For most people, "reluctant dragon" conjures up images of the 1941 animated short from Disney. While that is a delightful adaptation, the creation of which also has a fascinating history, this entry is not about that dragon. Oh no.
"The Reluctant Dragon" was originally a short story written by Kenneth Grahame at the turn of the 20th century, ten years before The Wind and the Willows. As such, it is squarely in the public domain. This means anyone can do their own take on it. Like the purveyors of lush, finely detailed animation: Rankin/Bass.
Yes, Rankin/Bass produced a short-lived series that used the story as a centerpiece, with a dragon named Tobias, in "The Reluctant Dragon and Mr. Toad Show."
I actually had no clue of this cartoon's existence until last year, when a friend said I reminded him of the namesake character. Having been born after the series' run of 1970-72, it was well before my time. Apparently, it wasn't syndicated much either. This is something I most certainly would have remembered as a kid!
So what do I do but dig deeper. I knew I was going to be disappointed. The show was going to make me wince. But I had to see it!
It was a challenge to find any of the episodes. In this age of instant anything at any time, there was naught to be had. The closest was the link my aforementioned buddy gave me to the show's intro and end. That was it. There was no more! I reevaluated my quest. If something cannot even be found on the Internet, is it even worth searching for? (Answer: Of course, so you can put it on the Internet!)
I pressed on, and luckily found a place that specializes in old and quite forgotten cartoons of yesteryear, complete with antique commercials. Even they only had one DVD with episodes of "Reluctant Dragon…" in black and white, and it was only half of the disc. With trepidation, I placed an order.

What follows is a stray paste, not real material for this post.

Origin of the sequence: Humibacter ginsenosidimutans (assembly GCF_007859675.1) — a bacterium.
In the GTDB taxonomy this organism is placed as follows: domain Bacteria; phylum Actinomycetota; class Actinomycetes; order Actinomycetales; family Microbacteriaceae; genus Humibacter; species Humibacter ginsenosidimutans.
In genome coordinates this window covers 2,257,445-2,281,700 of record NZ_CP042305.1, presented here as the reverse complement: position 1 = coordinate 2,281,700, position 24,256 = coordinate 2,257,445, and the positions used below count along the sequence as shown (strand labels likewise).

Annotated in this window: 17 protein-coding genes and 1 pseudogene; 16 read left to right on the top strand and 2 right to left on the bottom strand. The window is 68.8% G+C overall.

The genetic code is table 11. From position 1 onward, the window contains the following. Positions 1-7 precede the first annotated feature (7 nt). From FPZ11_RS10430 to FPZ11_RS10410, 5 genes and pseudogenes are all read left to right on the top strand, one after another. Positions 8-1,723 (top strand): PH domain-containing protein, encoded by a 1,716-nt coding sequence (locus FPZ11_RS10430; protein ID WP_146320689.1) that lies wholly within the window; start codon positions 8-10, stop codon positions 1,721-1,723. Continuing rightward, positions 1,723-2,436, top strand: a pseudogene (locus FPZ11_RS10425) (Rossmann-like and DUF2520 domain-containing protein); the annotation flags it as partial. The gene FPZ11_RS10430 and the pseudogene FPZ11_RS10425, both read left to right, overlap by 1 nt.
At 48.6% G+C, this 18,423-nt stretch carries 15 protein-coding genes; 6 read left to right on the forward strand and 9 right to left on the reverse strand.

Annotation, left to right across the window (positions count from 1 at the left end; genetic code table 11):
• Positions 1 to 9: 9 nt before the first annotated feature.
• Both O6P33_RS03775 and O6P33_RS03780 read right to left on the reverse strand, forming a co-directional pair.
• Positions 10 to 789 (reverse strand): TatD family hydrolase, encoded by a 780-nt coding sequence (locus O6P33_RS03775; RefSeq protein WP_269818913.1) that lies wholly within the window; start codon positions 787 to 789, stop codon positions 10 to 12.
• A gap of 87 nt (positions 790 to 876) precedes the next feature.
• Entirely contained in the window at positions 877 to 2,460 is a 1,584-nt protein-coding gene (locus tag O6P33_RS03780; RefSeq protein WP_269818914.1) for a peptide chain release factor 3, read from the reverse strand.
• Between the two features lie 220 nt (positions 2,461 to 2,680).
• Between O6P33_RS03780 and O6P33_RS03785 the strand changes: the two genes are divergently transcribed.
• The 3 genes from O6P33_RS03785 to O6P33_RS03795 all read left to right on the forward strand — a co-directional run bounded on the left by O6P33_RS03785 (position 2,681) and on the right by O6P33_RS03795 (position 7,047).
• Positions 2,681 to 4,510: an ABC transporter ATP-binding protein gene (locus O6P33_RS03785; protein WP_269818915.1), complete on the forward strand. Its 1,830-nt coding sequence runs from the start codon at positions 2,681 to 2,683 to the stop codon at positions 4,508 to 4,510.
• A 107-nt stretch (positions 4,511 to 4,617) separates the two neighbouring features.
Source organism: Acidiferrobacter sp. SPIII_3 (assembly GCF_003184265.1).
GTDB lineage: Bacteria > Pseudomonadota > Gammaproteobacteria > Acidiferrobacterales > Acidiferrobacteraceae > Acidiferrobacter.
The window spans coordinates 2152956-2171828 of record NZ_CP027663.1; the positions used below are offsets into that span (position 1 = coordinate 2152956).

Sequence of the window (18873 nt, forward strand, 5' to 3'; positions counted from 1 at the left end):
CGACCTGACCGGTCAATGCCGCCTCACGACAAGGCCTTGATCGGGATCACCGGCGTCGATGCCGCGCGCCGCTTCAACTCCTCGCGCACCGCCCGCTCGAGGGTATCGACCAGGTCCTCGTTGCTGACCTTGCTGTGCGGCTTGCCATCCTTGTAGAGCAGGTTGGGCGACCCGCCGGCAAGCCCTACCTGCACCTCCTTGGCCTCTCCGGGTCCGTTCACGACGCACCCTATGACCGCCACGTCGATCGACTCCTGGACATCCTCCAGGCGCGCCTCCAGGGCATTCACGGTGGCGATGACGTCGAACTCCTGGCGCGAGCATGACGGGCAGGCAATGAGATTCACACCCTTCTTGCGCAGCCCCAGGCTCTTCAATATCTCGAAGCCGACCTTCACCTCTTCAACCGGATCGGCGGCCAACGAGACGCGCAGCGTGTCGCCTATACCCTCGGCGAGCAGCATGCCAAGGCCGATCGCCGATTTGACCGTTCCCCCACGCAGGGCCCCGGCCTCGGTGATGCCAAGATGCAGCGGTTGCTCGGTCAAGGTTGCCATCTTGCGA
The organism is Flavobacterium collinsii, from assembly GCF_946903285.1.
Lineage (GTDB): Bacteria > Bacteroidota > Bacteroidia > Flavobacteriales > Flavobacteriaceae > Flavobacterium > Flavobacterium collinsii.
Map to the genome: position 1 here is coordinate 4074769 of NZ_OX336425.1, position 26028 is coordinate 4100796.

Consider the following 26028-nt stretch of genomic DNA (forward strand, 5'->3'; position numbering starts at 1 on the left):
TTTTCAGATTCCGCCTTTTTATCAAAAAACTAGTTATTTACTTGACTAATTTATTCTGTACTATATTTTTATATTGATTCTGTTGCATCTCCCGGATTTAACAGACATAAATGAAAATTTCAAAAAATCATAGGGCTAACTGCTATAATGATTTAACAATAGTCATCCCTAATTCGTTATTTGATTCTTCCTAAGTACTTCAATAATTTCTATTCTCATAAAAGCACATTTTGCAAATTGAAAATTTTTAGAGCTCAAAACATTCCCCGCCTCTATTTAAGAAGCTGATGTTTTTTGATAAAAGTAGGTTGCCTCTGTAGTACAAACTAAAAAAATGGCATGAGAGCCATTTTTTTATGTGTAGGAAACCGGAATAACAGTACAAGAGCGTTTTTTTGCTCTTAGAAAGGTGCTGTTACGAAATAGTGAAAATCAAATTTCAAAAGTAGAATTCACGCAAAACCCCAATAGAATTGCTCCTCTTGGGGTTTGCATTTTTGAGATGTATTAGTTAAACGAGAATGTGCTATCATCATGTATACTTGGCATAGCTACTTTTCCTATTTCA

Okay. Putting aside cynicism and irony for a moment, Tobias is charming. I'll admit, here and now, I'm a sucker for doofy, kind-hearted beasts, and he fits the bill. This dragon had a matter-of-fact demeanor that was very reminiscent of Jay Ward's creations. I smiled.
The plots are dirt simple and there's a fair amount of recycled animation. There's even an unintentionally funny cover-up of a character munching on some food while talking, awkwardly out of place, like they were shorted on the lip sync budget. The individual drawings make up for it though by having a more personality than Hanna-Barbara cartoons from the same era.
It is tough to watch because of the horribly corny jokes and needless exposition, though. A lot of the humor focuses around Tobias sneezing fire whenever he sees daisies. While a potentially amusing trait, the gag had whiskers on it by its second appearance. By the time I got done watching the episodes, the shoehorned daisies were outright tedious. This did, however, result in Tobias being exponentially more destructive than Disney's version.
The show was what I expected it to be: a pretty simple affair that had a good heart but lacked wit. I do like Tobias, so I wasn't disappointed in seeking out the episodes. I can certainly see similarities between him and how I portray myself as a dragon, so the comparison was apt, even if we're visually distinct.
I do wish I could have found the show in color. Alas, back then, even local stations recorded shows in black and white, one of them probably being where these transfers came from. Here's the YouTube video my friend originally pointed me to. In full color, no less! I'm amused there's no reaction shot to his sneezes showing if the people are alright after a toasting. Simpler times, when you could get away with incinerating townsfolk by mistake!